Chicken Soup for the Soul

November 12, 2016 at 12:01 am | Posted in Today's Reasons To Celebrate | Leave a comment

Good morning New Age soup lovers. Today is Saturday, November 12, 2013. Today’s holidays are:

Chicken Soup for the Soul Day:

Although it is not substantiated by scientific data, chicken soup has long been touted as a cure-all for many common physical maladies. Feeling “under the weather”? Have some chicken soup. Any benefit from eating chicken soup is purely psychological — There is something about eating a steamy bowl of chicken soup (preferably home-made rather than that toxic, sodium and preservative laced poison that comes in a can), that makes you feel all “warm and fuzzy” inside. But, what about the non-physical things that ail you? That brings us to the point of this holiday.
Chicken Soup for the Soul Day pays tribute to the inspirational stories within the “Chicken Soup for the Soul” book series. It is a commercial holiday created by the authors of the book “Chicken Soup for the Soul”, co-authored by Mark Victor Hansen and Jack Canfield, and published in June of 1993. According to the book series creators, this day was created to celebrate “who you are, where you’ve been, where you’re going, and who you will be thankful to when you get there!” These books have been popular for over 20 years, selling more than 110 million copies in the United States and Canada. Some of their accolades include:

  • In 2008, “Chicken Soup for the Soul” became the best-selling trade paperback series in the history of publishing.
  • In 2007, “Chicken Soup for the Soul” was named one of the top five most memorable and impactful books of the past quarter century by USA Today.
  • In 1999 the authors were included in the “Guinness Book of World Records” for “Most Books on the New York Times Best-Seller List at One Time.”

Their inspirational series has allowed ordinary people to share their extraordinary stories with the world. Celebrate today by sharing your experiences with others, reflecting on the past year, or reading a book from the series – perhaps over a warm bowl of homemade chicken soup.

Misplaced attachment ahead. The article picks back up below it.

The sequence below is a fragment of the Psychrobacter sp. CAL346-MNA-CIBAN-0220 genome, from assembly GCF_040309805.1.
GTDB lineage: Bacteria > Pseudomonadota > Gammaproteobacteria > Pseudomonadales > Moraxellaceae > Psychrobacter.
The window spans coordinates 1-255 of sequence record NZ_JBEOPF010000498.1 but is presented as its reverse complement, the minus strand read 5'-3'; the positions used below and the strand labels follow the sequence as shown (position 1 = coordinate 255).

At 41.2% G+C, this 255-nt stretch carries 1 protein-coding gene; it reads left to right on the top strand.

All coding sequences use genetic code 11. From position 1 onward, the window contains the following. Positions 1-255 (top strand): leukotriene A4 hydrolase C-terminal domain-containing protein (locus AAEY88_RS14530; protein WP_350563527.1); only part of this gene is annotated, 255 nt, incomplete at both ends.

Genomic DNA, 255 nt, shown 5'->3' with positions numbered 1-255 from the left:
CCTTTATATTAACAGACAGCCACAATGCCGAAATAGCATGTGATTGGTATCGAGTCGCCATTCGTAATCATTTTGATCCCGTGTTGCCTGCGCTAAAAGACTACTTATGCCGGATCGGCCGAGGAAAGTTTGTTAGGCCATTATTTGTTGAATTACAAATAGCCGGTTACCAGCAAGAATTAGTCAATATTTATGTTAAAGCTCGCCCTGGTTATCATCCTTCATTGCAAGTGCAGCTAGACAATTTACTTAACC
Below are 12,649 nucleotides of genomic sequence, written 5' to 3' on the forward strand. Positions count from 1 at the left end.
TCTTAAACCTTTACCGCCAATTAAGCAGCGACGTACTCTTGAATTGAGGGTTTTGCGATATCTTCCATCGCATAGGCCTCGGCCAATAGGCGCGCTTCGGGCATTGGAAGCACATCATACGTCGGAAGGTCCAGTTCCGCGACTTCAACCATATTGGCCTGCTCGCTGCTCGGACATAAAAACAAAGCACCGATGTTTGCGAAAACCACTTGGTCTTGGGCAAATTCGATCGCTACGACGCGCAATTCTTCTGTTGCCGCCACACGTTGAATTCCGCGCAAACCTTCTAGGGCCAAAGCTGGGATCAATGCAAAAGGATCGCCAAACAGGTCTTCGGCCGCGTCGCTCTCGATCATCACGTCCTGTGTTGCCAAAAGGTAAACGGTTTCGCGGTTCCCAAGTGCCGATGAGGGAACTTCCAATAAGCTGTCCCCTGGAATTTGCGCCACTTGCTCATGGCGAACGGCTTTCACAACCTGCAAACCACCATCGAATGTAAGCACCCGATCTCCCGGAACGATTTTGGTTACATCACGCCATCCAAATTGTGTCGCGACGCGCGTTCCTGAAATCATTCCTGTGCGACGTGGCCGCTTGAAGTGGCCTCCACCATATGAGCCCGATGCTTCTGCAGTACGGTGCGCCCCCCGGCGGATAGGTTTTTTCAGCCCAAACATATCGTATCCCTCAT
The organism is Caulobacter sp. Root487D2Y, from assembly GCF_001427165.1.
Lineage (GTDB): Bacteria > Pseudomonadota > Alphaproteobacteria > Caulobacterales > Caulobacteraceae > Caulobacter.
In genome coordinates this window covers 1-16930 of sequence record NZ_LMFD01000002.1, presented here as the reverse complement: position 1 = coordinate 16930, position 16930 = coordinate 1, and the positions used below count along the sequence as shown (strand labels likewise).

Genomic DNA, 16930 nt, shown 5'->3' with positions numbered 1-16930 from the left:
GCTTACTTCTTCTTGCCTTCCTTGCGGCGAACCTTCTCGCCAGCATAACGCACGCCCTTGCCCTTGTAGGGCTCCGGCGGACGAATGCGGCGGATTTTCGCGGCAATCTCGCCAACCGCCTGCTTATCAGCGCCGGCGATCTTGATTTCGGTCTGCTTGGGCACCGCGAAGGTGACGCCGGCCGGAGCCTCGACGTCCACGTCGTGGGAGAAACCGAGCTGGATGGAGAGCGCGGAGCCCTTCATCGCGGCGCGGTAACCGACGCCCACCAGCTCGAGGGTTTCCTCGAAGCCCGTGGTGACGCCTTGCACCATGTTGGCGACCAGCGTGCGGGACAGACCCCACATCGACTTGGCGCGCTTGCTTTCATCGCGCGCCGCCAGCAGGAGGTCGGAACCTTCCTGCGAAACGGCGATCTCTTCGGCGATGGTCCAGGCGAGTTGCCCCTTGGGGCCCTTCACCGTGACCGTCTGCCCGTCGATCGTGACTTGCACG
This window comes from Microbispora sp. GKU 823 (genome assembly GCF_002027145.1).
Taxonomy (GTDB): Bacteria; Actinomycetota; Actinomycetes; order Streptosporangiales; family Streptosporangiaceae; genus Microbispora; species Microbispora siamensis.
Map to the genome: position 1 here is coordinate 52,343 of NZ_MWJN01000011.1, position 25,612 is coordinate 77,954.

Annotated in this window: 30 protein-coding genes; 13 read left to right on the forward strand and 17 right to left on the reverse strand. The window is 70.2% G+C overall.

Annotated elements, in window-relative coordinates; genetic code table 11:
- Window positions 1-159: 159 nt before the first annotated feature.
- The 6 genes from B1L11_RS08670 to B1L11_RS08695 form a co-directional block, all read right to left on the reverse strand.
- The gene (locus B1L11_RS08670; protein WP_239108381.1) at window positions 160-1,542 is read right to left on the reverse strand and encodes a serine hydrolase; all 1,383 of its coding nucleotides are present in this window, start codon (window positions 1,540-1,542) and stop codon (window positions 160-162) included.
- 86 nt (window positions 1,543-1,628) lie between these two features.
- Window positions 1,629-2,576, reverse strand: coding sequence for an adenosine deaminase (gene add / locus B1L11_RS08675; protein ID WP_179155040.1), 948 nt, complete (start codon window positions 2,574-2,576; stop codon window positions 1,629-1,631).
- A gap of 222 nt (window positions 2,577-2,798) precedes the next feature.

Happy Hour Day:

Back when I drank, my philosophy was; “It’s always 5 o’clock somewhere.”  It’s not difficult to imagine how “Happy Hour” got its name, but where and when did Happy Hour get its start?
In the 1920’s, the scheduled on-ship entertainment for our Navy was referred to as Happy Hour – with “Happy” in this context meaning slightly drunk. From there it became the name for drinking illegal alcohol before dinner during Prohibition. When the 18th Amendment and the Volstead Act were passed banning alcohol consumption, citizens would host “cocktail hours”, also known as “happy hours”, at a speakeasy (an illegal drinking establishment) before eating at restaurants where alcohol could not be served. Cocktail lounges continued the trend of drinking before dinner. Happy Hour” entered civilian use around 1960 after a Saturday Evening Post article on the subject in 1959.
Eventually, restaurants and bars took advantage of the catchy term and began using it to promote special deals during the pre-dinner hours. Happy Hour has become a tradition for many workers, white and blue-collar alike.
In some European countries like the Netherlands, the price of an alcoholic drink is regulated and selling them at half price is prohibited. During happy hour there, customers get double the number of drinks instead.

National Pizza With Everything (Except Anchovies) Day:

National Pizza With Everything (Except Anchovies) Day celebrates all of the different toppings you can put on your pizza to suit your tastes and preferences. Although having fish on a pizza isn’t the worst thing in the world, the saltiness of the anchovies can mask all of the other delicious flavors.
Pizza is a direct descendant of the flatbread people made before the advent of the oven. Neolithic humans would build a fire on a flat rock to create a hearth. When it was piping hot, they brushed away the coals and laid a layer of dough across it. The baked bread was then topped with seeds or spices.